His cookbook celebrating the foodways of the West African diaspora and a children’s book come out in 2022.

By Oset Babür
January 28, 2021
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Eric Adjepong
Credit: Emmanuel Boakye-Appiah

Anyone who's written a cookbook knows that the process—from recipe development to cycling through edits—is a huge undertaking. For Eric Adjepong's publishing debut, he's raising the stakes by writing not one, but two recipe-filled books due to be released in the fall of 2022.

Sankofa, the chef's first cookbook with Clarkson Potter, is a collaboration with food writer and A Hungry Society creator Korsha Wilson that will focus on the lasting impact of the transatlantic slave trade on the food of the Southern U.S., Caribbean, and South America. The second deal, with Penguin Workshop, is for a yet-to-be-named children's book that will also explore the culinary storylines of the African diaspora, peppered with kid-friendly recipes and visuals.

"The children's book is a love letter to my daughter, really," says Adjepong. "She's two, so she's at the perfect age to be a sponge." The chef had yet to come across a children's book that talked about the food he grew up eating, and realized that writing one could encourage a new generation of kids to pursue the culinary arts as a viable career path. 

While Sankofa, a Ghanaian word that translates to "it is not taboo to go back and fetch what you forgot," and the children's book are each meant to stand on their own, they are inextricably linked. "I feel like every musician's first album is usually their best because they have all this knowledge and experience to share," Adjepong says. "There's so many stories to tell, and this has been years in the making."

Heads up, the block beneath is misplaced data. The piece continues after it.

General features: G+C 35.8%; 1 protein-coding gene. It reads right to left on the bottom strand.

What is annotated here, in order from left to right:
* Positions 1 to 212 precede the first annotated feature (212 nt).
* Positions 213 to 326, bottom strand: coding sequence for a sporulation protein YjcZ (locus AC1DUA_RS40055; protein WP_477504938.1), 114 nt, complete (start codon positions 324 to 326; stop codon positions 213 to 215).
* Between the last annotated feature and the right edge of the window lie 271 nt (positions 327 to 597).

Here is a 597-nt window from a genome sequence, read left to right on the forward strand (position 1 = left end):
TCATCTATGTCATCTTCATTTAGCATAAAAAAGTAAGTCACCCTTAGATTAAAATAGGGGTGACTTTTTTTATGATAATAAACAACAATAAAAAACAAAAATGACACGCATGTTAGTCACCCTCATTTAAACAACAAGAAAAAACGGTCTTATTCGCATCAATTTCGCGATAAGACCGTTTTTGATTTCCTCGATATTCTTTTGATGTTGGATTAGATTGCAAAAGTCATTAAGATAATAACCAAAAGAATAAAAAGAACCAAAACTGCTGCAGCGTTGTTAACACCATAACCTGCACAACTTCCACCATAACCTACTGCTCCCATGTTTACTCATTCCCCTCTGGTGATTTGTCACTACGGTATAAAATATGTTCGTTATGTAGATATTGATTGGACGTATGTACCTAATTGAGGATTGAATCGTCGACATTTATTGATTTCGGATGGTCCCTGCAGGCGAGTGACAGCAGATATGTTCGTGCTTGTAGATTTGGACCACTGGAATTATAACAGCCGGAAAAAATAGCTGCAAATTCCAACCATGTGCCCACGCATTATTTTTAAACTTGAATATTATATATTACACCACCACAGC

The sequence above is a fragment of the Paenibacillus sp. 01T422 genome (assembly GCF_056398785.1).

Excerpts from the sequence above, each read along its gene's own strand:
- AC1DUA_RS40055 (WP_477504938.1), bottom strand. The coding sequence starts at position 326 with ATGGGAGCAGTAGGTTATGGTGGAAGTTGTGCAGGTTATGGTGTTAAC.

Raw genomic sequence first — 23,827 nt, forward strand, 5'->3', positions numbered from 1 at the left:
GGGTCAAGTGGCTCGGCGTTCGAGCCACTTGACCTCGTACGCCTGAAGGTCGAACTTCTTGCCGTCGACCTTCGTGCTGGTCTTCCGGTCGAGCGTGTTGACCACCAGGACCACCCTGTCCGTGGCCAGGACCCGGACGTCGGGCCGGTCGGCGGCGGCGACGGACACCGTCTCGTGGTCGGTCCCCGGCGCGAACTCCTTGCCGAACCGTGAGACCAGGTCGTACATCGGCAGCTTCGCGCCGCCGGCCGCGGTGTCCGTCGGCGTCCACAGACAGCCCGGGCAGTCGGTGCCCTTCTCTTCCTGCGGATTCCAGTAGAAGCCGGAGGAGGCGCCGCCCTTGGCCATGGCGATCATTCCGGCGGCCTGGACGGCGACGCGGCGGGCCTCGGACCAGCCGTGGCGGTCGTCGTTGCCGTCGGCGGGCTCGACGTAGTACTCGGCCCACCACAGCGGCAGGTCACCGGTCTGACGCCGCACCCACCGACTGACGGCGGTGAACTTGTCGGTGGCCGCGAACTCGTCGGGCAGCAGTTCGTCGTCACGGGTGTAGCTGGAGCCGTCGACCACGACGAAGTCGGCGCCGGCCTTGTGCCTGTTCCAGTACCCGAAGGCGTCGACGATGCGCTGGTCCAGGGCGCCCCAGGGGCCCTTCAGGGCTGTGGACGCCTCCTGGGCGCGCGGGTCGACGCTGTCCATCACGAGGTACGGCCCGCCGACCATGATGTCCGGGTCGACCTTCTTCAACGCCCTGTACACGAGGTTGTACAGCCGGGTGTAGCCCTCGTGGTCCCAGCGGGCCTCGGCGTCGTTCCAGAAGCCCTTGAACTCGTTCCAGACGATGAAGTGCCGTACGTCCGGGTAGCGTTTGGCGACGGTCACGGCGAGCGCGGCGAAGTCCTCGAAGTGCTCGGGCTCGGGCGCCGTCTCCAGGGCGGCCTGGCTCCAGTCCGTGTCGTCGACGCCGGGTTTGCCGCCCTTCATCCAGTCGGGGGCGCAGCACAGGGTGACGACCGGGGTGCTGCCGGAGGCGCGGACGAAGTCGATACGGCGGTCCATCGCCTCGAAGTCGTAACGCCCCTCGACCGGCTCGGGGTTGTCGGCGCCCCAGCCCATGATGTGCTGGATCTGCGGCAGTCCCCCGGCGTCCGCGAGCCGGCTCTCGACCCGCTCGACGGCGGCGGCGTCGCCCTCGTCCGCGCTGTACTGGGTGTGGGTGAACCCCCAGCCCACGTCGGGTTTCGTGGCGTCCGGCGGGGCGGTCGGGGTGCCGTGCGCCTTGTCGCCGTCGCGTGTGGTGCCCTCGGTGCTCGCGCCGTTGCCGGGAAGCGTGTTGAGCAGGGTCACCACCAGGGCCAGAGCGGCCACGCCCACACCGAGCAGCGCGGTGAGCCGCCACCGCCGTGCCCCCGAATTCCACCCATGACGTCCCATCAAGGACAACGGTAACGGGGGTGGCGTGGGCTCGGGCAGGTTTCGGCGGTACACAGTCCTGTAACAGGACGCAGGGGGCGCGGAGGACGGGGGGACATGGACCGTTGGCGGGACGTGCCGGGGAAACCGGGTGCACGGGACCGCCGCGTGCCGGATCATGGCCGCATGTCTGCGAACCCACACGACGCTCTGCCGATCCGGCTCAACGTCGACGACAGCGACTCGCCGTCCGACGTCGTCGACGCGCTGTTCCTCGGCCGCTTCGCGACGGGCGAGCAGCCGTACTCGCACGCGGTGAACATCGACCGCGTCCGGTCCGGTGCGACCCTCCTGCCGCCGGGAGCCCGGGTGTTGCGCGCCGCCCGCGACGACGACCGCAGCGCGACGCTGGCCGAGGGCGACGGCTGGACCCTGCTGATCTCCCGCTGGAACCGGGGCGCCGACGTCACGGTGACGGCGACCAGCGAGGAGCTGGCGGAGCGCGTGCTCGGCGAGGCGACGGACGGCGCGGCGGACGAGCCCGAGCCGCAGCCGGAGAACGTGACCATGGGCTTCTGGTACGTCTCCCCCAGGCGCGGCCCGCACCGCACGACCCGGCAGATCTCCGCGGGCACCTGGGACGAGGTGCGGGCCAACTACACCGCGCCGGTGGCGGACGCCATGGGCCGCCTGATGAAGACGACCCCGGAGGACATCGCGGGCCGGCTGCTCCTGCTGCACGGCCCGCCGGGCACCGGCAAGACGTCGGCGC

In the coming months, the chef hopes to travel to Ghana with photographer Joshua Kissi to capture images for the book, but also do some R&D. "I really feel like I have the Avengers team with these book deals," Adjepong says, laughing.

As for the storytelling in Sankofa, teaming up with Wilson felt like an obvious choice. "She did a piece for The New York Times when I did my dinner at Craft with Tom Colicchio," he says. "You know when you meet somebody for the first time and it feels like you'd met before? We clicked." The pair met up later at the Philadelphia Chef's Conference where Adjepong says Wilson was "kind of finishing my sentences with the idea for the book, which I was looking for someone to help me write."

While Adjepong has spent much of his career reading and researching how food has made its way through the diaspora through the slave trade, he intends for both books to feature his personal takes on traditional West African dishes. Part of this involves flexibility. "I'm not going to expect anyone that's not in Ghana or the Carribean to grow cassava or red beans," he says, "so we'll address tradition while exploring substitutions in the footnotes."